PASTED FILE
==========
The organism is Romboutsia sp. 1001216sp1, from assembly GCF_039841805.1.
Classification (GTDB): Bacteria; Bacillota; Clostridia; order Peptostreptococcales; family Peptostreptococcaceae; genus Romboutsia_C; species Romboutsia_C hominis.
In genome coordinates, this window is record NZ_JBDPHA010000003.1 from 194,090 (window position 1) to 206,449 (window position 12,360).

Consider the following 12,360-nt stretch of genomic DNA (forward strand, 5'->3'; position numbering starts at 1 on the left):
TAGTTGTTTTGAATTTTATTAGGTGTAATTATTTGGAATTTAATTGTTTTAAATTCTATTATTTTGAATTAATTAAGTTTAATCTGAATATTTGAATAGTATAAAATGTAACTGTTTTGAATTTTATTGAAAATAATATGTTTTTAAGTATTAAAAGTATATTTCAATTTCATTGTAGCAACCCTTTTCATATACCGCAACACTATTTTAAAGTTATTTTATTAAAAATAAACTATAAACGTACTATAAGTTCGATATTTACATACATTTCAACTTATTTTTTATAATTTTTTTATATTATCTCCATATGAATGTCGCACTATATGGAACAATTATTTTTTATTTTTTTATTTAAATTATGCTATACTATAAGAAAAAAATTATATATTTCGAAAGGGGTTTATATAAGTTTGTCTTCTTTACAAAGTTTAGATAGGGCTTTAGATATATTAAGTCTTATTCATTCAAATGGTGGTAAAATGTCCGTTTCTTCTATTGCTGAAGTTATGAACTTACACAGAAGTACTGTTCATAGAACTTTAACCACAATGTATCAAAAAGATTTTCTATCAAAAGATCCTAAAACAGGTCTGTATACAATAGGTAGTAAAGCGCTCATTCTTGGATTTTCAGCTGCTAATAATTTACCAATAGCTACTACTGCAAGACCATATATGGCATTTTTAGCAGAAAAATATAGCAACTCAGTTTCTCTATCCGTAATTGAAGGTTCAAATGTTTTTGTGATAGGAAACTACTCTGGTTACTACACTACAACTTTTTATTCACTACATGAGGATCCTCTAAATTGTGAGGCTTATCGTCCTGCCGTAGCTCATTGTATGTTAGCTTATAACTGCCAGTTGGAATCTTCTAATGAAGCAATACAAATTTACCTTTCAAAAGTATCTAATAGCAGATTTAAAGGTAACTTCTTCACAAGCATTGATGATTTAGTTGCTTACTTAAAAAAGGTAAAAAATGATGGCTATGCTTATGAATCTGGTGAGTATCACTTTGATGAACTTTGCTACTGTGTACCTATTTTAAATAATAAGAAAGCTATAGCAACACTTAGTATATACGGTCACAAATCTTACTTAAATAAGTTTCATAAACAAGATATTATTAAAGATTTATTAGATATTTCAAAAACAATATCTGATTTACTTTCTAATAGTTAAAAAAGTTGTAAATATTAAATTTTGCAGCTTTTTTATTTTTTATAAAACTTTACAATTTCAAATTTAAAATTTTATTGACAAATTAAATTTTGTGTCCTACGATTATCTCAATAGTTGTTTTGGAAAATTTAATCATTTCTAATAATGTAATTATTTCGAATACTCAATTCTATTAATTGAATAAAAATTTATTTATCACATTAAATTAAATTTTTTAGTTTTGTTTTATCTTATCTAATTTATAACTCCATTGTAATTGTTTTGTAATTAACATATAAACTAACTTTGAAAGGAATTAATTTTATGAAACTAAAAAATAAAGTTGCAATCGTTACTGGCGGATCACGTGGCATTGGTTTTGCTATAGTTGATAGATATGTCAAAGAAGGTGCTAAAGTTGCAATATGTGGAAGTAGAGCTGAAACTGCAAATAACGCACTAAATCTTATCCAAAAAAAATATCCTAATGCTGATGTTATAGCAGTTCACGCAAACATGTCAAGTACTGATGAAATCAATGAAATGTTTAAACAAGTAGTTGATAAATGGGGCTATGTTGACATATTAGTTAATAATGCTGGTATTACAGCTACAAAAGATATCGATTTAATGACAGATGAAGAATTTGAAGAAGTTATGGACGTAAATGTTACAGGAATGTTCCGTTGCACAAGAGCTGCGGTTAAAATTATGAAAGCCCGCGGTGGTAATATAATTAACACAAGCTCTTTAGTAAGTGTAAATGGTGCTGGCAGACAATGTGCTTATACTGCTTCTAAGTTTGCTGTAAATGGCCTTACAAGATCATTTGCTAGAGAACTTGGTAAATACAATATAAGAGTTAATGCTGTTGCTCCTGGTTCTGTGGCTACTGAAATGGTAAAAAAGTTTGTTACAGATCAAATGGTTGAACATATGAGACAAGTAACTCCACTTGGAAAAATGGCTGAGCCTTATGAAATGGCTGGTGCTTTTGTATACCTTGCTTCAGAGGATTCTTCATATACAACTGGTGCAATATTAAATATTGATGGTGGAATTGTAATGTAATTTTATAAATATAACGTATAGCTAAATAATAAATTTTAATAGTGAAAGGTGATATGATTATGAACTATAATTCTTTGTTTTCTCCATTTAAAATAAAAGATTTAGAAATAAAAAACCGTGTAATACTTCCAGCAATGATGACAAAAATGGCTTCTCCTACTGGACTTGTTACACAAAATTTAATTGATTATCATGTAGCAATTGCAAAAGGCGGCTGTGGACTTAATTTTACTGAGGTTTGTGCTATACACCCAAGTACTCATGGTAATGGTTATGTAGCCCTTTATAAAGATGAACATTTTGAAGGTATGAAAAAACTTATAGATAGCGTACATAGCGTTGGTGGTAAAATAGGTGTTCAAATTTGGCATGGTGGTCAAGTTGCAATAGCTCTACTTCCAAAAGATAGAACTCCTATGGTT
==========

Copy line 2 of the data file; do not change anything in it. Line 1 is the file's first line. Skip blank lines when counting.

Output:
Classification (GTDB): Bacteria; Bacillota; Clostridia; order Peptostreptococcales; family Peptostreptococcaceae; genus Romboutsia_C; species Romboutsia_C hominis.